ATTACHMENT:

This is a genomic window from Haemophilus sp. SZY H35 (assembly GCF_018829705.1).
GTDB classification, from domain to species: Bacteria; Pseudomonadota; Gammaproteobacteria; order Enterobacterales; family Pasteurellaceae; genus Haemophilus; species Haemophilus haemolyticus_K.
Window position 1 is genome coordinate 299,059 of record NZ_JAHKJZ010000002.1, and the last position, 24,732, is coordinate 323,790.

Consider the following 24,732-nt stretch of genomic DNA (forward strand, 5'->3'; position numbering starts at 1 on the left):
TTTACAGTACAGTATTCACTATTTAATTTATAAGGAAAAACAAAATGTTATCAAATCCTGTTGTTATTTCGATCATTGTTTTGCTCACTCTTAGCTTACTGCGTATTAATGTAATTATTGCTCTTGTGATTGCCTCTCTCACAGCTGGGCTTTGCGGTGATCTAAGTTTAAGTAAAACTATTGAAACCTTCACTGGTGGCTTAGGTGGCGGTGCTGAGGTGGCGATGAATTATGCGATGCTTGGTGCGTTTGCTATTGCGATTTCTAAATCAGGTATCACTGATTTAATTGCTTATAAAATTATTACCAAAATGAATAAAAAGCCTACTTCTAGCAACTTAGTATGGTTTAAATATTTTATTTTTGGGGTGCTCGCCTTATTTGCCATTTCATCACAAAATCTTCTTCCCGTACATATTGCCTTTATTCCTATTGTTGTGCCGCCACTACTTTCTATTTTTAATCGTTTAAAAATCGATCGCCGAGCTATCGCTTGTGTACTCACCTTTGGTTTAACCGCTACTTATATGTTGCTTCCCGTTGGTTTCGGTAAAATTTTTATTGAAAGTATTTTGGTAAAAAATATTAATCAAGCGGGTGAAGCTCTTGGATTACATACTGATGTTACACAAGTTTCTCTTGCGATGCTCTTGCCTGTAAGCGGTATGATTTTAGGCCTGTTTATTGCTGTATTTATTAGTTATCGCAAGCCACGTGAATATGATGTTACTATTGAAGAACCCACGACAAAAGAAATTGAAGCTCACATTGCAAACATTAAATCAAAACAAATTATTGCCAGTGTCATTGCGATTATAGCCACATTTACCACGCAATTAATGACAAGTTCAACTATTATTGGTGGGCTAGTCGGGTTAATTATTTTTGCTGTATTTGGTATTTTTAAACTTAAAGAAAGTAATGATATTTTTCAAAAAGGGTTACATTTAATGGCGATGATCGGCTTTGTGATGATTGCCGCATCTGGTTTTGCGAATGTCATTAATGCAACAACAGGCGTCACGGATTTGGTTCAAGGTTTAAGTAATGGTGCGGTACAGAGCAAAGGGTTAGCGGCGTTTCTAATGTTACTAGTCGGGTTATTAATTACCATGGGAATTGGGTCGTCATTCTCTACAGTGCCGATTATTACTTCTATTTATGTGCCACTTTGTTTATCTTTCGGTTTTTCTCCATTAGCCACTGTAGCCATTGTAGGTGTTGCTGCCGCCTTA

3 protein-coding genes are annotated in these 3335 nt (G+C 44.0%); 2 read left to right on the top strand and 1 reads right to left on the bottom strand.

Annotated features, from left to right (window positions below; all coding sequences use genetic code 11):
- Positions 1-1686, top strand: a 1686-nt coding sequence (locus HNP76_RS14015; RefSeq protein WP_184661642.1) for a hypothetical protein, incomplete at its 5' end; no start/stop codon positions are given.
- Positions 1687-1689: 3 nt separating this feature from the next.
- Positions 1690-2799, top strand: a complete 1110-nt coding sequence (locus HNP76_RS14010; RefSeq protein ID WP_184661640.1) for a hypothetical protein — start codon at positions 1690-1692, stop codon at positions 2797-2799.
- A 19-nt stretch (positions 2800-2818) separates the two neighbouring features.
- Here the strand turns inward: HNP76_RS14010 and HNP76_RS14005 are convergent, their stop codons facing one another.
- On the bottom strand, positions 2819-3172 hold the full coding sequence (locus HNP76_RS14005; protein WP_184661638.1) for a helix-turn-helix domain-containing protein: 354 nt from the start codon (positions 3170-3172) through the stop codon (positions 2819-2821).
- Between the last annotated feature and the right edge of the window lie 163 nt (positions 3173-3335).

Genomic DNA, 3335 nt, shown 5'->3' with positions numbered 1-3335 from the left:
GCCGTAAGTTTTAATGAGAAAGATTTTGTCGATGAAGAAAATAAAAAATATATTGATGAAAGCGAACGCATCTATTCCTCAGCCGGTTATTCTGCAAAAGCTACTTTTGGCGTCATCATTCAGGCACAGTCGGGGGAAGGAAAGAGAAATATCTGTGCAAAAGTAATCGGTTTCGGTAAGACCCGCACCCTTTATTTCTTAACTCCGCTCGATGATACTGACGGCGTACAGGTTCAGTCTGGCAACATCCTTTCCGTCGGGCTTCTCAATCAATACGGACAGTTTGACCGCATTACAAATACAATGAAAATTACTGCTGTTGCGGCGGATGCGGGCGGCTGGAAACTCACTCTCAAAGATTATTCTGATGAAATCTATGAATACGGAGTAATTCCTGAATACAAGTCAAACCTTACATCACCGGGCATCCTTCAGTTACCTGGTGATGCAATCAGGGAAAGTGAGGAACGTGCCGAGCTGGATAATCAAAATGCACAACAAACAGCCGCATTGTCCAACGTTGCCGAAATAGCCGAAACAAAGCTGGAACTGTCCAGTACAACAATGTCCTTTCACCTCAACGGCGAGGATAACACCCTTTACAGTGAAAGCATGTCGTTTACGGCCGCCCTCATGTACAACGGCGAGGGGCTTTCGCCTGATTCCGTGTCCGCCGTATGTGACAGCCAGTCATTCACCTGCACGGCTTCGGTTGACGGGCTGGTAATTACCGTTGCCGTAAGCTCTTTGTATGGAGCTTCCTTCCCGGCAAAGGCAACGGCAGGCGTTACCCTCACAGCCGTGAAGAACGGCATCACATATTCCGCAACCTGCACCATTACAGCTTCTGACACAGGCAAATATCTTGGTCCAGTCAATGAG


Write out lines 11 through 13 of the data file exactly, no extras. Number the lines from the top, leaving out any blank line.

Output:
- A 19-nt stretch (positions 2800-2818) separates the two neighbouring features.
- Here the strand turns inward: HNP76_RS14010 and HNP76_RS14005 are convergent, their stop codons facing one another.
- On the bottom strand, positions 2819-3172 hold the full coding sequence (locus HNP76_RS14005; protein WP_184661638.1) for a helix-turn-helix domain-containing protein: 354 nt from the start codon (positions 3170-3172) through the stop codon (positions 2819-2821).